God is also our Parent. Call God Father, call God Mother. It doesn’t matter what you call God. God is our Parent who loves us more than we can imagine. God is our Parent who is proud of us. God is our Parent who disciplines us. God is our Parent who teaches us and shows us the way to live a life of joy. God is also our Parent who hears us when we cry out in pain, who puts his arms around us when we need comforting, who carries us when we’re not able to walk by ourselves. This is what the people were hearing from Ezra.
We have another name for God - our Redeemer. When we think of God the Redeemer, we naturally think of Jesus, the Son of God who gave his life for us. The people hearing Ezra didn’t have Jesus to think about, but God was still their Redeemer. He had brought his people out of slavery more than once. He had traded for them so they could come home to the land he had promised them. Isaiah 43, verses 3 and 4 tell us, "For I am the Lord, your God, the Holy One of Israel, your Savior; I give Egypt for your ransom, Cush and Seba in your stead. Since you are precious and honored in my sight, and because I love you, I will give men in exchange for you, and people in exchange for your life." So God is the Redeemer of all his people, all who have ever lived, all who live now, and all who will live in the time to come.
This is what the people were learning from the scripture that Ezra read to them. And this is why they were crying. They learned that no matter how far they had fallen, no matter how heinous their sins were, no matter how far they were removed from God, God still loved them, and God forgave them, and they were still God’s chosen people.
Imagine how it must have felt for these people, who had been born into slavery, to realize that they were chosen by God to be his special people. All their lives they had been mistreated and told that they were worthless.
And now, here’s Ezra reading to them from the scriptures, assuring them that God loves them and God chose to create them and breathe his own breath into them. They learned that they were God’s own beloved children, special to him and special to the world.
After Ezra was through reading, he and Nehemiah and the Levites told all the people, "This day is sacred to the Lord your God. Do not mourn or weep." "Go and enjoy choice food and sweet drinks, and send some to those who have nothing prepared. This day is sacred to our Lord. Do not grieve, for the joy of the Lord is your strength." Twice the people are told, "This day is sacred." But we don’t know exactly what that day was. We know it was the seventh month, but we’re not sure what calendar they were using, so we really don’t know what month it was.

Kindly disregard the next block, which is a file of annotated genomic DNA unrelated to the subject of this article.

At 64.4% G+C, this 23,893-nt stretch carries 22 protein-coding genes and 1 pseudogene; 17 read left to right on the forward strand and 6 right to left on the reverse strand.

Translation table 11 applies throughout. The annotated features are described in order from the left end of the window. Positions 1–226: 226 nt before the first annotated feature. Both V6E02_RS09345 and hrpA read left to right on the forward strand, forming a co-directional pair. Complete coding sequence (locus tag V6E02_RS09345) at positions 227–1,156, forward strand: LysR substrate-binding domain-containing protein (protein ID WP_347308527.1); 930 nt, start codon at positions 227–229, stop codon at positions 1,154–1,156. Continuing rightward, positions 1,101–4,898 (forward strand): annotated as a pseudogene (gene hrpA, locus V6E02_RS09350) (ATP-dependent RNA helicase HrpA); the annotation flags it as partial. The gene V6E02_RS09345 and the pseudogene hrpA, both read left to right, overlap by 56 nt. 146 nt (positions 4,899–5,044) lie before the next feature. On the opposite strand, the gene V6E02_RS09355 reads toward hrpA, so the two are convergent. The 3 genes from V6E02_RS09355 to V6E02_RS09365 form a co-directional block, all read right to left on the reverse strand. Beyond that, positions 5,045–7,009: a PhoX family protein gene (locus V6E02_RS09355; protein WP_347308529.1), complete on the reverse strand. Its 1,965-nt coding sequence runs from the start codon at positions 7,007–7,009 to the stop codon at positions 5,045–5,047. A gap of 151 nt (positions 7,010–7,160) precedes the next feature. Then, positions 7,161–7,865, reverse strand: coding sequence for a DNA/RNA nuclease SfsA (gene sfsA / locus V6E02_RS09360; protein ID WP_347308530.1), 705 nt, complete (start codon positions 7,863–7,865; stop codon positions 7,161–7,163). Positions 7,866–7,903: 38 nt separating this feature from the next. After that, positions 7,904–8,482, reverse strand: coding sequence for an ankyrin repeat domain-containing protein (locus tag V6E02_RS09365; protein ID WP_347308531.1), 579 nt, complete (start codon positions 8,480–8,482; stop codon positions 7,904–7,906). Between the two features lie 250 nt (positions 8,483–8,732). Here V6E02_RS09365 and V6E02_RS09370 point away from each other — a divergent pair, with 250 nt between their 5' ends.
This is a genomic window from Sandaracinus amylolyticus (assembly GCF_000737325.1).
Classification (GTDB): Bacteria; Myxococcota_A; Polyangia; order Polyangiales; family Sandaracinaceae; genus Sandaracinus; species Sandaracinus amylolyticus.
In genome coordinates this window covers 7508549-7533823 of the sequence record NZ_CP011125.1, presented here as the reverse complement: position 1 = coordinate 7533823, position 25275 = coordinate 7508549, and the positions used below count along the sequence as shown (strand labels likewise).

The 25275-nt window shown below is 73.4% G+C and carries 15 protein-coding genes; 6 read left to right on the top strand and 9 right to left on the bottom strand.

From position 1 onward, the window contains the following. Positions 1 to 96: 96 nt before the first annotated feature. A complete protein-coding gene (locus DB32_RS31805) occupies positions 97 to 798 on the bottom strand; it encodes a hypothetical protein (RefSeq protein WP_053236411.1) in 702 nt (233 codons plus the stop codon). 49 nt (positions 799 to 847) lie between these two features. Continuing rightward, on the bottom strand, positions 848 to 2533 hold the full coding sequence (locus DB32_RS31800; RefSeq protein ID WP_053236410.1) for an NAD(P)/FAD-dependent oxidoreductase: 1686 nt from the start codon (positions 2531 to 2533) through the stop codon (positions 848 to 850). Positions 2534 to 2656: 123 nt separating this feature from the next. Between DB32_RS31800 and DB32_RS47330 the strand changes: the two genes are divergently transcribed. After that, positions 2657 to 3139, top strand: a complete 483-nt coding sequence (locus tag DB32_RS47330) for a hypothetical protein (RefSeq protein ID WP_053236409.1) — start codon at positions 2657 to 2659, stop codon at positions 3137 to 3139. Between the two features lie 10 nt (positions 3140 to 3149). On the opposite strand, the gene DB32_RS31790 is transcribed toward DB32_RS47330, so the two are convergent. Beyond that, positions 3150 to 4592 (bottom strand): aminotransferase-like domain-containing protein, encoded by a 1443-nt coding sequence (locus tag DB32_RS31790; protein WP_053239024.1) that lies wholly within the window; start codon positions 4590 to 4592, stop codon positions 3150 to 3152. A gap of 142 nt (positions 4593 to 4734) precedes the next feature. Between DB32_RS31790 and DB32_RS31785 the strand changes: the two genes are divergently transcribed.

What we do know is that after the Word was read and explained, then the people were supposed to respond. The Word had brought them joy, and in that joy they were to rejoice by feasting, by enjoying choice foods and sweet drinks, and by sharing with people who had nothing. God wants us to continue to do the same thing now. He wants us to read the Word. He wants us to explain, teach, and understand the Word. And once understanding has taken place, then we’ll be filled with joy - joy at understanding God and joy at understanding ourselves. And joy’s not really joy unless it’s shared, so we’re to share our joy with everyone, by celebrating, feasting, and by passing on what we’ve learned. Our joy won’t be complete until everyone is involved.
What we have in today’s scripture is a sure-fire, never-fail recipe for joy. First you take a helping of Scripture. Read it several times. Add a generous dollop of teaching and explanation. Mix well. The result is an understanding of God. Take this understanding of God, spread it liberally on our hearts, extract from it an understanding of who we are, and the final product is joy.
Joy comes from understanding who God is, because when we understand who God is, it leads us to understand who we are. And we are God’s beloved children. More than that, we’re heirs to God’s throne, brothers and sisters to Christ. Can there be any more joyous knowledge than that?
This is the day that the Lord has made. Let us rejoice and be glad in it.